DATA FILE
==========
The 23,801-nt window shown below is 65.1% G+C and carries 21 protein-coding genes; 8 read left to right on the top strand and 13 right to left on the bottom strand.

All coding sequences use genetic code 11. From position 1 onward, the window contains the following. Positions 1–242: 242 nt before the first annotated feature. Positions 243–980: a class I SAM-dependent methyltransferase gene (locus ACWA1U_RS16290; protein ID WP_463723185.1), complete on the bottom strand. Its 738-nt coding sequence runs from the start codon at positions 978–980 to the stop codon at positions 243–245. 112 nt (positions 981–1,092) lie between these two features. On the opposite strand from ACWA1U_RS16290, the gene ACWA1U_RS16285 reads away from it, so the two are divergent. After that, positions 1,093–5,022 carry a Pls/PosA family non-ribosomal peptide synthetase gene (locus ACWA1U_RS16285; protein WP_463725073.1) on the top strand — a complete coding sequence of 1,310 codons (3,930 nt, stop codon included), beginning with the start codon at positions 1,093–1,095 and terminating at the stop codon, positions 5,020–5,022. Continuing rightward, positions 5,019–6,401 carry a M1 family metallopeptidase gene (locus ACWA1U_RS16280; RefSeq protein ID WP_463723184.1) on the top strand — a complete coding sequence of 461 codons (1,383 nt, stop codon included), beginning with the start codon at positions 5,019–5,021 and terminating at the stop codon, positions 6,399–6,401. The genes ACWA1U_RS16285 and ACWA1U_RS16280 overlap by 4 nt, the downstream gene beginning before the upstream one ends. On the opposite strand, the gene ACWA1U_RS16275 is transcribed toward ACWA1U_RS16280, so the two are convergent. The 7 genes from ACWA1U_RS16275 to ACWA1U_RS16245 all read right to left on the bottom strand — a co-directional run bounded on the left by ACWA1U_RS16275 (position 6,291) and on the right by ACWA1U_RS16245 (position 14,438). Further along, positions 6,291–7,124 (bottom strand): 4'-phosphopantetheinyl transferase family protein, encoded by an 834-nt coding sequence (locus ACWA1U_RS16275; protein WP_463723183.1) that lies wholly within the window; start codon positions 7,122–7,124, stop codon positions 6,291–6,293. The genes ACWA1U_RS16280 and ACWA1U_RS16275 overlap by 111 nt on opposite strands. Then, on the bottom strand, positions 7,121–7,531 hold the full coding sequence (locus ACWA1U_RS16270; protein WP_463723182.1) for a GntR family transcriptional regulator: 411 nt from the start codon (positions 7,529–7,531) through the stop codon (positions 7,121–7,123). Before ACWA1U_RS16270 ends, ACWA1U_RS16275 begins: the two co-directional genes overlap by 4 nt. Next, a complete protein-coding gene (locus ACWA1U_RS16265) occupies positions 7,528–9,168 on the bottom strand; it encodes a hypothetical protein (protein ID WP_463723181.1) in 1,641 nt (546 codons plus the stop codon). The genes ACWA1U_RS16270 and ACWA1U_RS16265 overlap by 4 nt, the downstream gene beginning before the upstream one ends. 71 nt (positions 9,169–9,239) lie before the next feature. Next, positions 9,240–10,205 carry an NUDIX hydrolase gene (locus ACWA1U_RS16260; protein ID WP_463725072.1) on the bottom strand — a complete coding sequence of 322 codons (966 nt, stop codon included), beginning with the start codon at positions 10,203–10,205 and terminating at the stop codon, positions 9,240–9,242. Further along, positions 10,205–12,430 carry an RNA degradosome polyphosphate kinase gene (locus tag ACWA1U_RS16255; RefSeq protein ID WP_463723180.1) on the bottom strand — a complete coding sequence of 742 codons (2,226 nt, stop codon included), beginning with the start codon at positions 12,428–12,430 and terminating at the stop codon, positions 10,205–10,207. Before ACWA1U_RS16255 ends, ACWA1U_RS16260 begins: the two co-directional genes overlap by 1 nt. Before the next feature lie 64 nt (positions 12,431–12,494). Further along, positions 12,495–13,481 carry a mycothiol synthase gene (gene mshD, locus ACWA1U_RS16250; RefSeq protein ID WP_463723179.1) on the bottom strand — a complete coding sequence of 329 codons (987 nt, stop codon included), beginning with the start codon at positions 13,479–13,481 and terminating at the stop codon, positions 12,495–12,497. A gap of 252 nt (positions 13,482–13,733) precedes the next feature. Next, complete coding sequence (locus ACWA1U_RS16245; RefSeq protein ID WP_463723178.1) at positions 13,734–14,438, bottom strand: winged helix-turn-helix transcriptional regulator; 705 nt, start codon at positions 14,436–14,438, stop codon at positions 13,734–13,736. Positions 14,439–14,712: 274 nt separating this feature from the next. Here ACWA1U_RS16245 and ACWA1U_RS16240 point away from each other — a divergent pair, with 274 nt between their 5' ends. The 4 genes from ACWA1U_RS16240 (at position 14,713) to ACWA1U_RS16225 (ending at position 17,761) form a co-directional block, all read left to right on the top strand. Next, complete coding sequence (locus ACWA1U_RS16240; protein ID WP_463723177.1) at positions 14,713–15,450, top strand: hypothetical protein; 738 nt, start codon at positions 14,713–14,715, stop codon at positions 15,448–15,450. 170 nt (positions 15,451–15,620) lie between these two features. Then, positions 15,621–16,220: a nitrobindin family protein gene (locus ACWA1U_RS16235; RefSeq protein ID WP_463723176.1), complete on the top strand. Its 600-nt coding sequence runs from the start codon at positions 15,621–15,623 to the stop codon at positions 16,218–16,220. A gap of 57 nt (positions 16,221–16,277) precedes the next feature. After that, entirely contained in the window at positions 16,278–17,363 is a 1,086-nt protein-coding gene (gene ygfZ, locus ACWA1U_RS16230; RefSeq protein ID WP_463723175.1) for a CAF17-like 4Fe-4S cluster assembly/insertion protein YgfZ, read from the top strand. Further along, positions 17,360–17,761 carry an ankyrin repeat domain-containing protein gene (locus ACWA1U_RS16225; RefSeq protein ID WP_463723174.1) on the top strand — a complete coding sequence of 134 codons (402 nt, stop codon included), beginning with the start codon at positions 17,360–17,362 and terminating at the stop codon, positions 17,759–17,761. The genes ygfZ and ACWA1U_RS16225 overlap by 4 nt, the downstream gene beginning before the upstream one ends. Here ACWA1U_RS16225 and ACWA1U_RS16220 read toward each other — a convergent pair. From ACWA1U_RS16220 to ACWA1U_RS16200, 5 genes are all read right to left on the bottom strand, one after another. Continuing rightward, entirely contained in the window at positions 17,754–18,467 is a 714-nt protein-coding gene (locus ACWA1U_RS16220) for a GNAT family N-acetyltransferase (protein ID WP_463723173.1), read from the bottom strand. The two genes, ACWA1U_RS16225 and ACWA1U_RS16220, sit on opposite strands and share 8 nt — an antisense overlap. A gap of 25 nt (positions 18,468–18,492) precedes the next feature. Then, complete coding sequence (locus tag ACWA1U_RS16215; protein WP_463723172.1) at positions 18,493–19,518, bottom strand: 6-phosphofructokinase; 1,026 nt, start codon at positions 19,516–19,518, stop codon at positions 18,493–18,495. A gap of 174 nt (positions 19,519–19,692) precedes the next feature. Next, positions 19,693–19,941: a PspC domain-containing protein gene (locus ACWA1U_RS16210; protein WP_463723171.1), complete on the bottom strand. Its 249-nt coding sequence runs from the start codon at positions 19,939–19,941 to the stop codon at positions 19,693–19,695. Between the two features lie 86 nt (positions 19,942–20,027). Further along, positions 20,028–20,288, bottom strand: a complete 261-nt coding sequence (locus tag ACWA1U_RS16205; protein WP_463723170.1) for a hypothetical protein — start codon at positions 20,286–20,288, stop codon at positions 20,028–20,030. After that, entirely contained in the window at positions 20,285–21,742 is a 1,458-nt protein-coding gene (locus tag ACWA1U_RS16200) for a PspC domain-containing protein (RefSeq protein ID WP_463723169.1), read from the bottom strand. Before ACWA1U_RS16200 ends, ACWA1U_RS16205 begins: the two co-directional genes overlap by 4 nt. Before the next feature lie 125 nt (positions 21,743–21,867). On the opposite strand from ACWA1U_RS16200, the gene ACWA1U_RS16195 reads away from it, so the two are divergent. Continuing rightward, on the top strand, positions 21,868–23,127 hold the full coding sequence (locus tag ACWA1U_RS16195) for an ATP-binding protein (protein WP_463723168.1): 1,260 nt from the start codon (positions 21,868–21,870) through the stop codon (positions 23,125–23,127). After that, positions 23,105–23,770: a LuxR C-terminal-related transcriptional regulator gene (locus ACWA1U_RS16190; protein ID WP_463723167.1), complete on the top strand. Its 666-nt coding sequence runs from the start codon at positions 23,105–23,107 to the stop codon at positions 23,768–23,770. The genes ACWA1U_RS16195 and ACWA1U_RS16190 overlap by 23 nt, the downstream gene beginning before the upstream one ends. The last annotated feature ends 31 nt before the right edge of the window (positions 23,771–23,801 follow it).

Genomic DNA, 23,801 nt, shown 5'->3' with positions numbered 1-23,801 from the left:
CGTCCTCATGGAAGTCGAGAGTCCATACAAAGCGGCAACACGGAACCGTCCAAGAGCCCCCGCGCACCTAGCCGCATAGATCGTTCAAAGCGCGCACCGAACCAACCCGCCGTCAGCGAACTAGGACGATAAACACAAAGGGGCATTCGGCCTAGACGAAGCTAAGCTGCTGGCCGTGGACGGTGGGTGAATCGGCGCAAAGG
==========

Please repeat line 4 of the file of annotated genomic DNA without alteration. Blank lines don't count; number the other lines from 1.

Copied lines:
CGTCCTCATGGAAGTCGAGAGTCCATACAAAGCGGCAACACGGAACCGTCCAAGAGCCCCCGCGCACCTAGCCGCATAGATCGTTCAAAGCGCGCACCGAACCAACCCGCCGTCAGCGAACTAGGACGATAAACACAAAGGGGCATTCGGCCTAGACGAAGCTAAGCTGCTGGCCGTGGACGGTGGGTGAATCGGCGCAAAGG